I'm not proposing anything, I'm asking out of doubt. I mentioned "static electron starvation" as my suggestion, if this is wrong then I would obviously appreciate to be corrected.

16. Feb 11, 2019

### sophiecentaur

That symbolic representation is just the sort of thing we all need, even though it may seem 'obvious' to you - thanks.
It's purely a matter of the actual quantities involved. Removing a single electron would in principle make a difference to the resistance in the circuit. However, there will be something in the order of at least 1020 electrons available in a typical piece of metal equipment. To remove just 1% of available electrons would require far more energy than would be provided by the thermionic effect - in fact the thermionic effect only applies to the surface atoms. The lower atoms would only lose electrons if the metal were hot enough to be so the model would not apply.
Something I only just thought of is that the temperature of the metal would have more effect on its resistivity than any tiny number of 'lost' thermionic electrons could account for. As I pointed out before, the NUMBERS count in all Science. I cannot see any way that the thermionic effect on resistivity could be measured; it's many orders of magnitude less than other effects.

I notice that you mention 'other' methods of removing electrons. It is possible to discharge electrons from an insulated circuit but the static voltages involved would have to be of lunatic proportions in order to distort the Electric Fields within the circuit enough to alter its function.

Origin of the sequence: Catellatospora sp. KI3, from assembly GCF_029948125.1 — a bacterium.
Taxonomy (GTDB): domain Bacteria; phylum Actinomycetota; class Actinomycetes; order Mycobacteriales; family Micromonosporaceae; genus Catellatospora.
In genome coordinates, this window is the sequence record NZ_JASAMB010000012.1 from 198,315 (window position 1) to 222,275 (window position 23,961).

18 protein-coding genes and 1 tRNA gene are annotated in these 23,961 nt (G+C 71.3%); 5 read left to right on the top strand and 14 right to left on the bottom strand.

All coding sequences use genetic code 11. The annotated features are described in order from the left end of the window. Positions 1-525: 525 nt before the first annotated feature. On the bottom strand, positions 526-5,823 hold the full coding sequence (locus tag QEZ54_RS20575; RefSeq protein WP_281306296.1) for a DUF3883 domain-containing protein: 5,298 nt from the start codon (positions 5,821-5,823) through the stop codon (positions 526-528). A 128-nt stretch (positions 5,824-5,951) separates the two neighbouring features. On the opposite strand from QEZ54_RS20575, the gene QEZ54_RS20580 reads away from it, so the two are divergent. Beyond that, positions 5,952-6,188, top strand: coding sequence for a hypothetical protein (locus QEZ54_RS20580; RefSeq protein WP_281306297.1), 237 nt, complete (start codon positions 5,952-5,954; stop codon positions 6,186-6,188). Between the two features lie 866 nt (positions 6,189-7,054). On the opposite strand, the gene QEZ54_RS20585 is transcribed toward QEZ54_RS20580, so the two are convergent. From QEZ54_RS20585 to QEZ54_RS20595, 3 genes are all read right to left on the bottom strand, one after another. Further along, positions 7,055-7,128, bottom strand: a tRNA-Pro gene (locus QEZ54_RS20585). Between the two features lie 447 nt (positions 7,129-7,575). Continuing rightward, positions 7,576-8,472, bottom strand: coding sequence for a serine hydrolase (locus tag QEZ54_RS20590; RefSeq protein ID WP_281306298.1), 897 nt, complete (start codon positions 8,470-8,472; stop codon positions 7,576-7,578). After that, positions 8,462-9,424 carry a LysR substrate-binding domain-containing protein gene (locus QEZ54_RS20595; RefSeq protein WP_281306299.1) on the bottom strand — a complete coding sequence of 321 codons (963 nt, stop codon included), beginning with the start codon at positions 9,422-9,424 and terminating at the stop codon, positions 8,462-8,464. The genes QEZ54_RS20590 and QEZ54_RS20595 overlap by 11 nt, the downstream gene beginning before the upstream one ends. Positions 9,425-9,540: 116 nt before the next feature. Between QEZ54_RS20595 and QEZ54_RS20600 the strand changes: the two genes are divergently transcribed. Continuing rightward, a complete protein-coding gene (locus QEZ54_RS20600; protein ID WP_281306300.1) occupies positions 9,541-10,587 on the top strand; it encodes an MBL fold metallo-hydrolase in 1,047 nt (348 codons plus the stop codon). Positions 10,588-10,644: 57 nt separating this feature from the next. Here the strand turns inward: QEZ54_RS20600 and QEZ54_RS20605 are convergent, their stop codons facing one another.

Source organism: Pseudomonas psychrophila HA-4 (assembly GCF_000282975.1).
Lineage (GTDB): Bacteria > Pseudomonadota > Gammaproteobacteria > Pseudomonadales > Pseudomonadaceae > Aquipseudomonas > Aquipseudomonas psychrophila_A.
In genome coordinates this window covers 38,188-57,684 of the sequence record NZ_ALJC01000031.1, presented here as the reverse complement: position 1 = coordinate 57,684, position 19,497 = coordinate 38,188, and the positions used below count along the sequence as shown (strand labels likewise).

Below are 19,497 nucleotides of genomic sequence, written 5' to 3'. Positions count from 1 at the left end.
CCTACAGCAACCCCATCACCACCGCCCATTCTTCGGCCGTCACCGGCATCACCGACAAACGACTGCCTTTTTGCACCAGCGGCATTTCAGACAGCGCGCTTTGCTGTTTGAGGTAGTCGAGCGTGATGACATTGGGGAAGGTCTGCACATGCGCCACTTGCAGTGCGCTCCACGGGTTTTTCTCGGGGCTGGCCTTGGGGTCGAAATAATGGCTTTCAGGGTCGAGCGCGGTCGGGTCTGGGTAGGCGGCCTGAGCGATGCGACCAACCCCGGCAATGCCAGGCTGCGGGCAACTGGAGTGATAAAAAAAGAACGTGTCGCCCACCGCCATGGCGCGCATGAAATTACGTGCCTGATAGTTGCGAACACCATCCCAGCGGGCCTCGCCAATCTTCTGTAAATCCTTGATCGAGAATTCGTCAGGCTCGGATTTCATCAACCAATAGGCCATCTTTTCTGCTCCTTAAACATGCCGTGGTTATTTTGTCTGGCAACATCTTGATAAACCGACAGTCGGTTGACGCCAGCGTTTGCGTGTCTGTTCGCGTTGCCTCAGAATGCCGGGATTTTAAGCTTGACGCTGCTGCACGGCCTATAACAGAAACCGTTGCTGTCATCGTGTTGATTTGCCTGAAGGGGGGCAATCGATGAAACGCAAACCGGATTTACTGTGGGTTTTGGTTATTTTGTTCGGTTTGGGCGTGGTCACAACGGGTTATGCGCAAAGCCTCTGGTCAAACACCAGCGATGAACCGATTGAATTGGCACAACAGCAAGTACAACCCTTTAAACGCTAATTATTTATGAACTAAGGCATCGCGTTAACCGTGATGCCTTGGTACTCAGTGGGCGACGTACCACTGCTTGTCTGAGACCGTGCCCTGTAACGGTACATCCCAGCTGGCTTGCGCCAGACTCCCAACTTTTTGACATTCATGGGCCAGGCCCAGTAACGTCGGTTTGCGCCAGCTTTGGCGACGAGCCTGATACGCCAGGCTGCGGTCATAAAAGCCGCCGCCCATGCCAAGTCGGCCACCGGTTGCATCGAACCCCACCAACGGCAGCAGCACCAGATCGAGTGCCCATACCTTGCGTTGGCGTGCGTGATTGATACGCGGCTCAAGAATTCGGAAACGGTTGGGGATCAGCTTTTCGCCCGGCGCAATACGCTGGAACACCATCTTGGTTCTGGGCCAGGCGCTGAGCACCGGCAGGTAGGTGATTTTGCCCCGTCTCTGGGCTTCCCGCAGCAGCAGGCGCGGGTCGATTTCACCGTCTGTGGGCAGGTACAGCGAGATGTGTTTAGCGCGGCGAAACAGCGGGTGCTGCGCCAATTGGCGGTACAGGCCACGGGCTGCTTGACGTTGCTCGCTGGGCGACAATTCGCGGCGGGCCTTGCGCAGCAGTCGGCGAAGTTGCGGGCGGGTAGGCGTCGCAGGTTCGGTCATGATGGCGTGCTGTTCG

17. Feb 11, 2019

### Abimbola1987

Dear sophiecentaur,

So if I understand correctly you are saying that the situation I'm describing would not occur under normal operating conditions, yes I can concur.

Purely theoretical then, if tension of lunatic proportions were present, in what way would it alter the circuits function?

18. Feb 11, 2019

### sophiecentaur

1. Massive static fields needed to remove sufficient electrons would not be practical even if possible in principle.
2. Heating current passed through a thermionic electrode in a thermionic valve would cause a Voltage drop. The current through the diode(say) would also cause Voltage drop across the filament. But this is not a static situation. You may need to read around about thermionic valves if you aren’t familiar with them. Google is your friend.

19. Feb 11, 2019

### Abimbola1987

Thank you. I'm currently reading the "radiotron designers handbook", but one doubt remains, which I will seek to clear in another post.

20. Feb 11, 2019

### Klystron

@Abimbola1987 When I first read your thread, I immediately thought of an early device called a thyratron largely replaced in practice by solid-state devices but still useful.

But was unsure of your level of understanding, etc. from the OP (original post).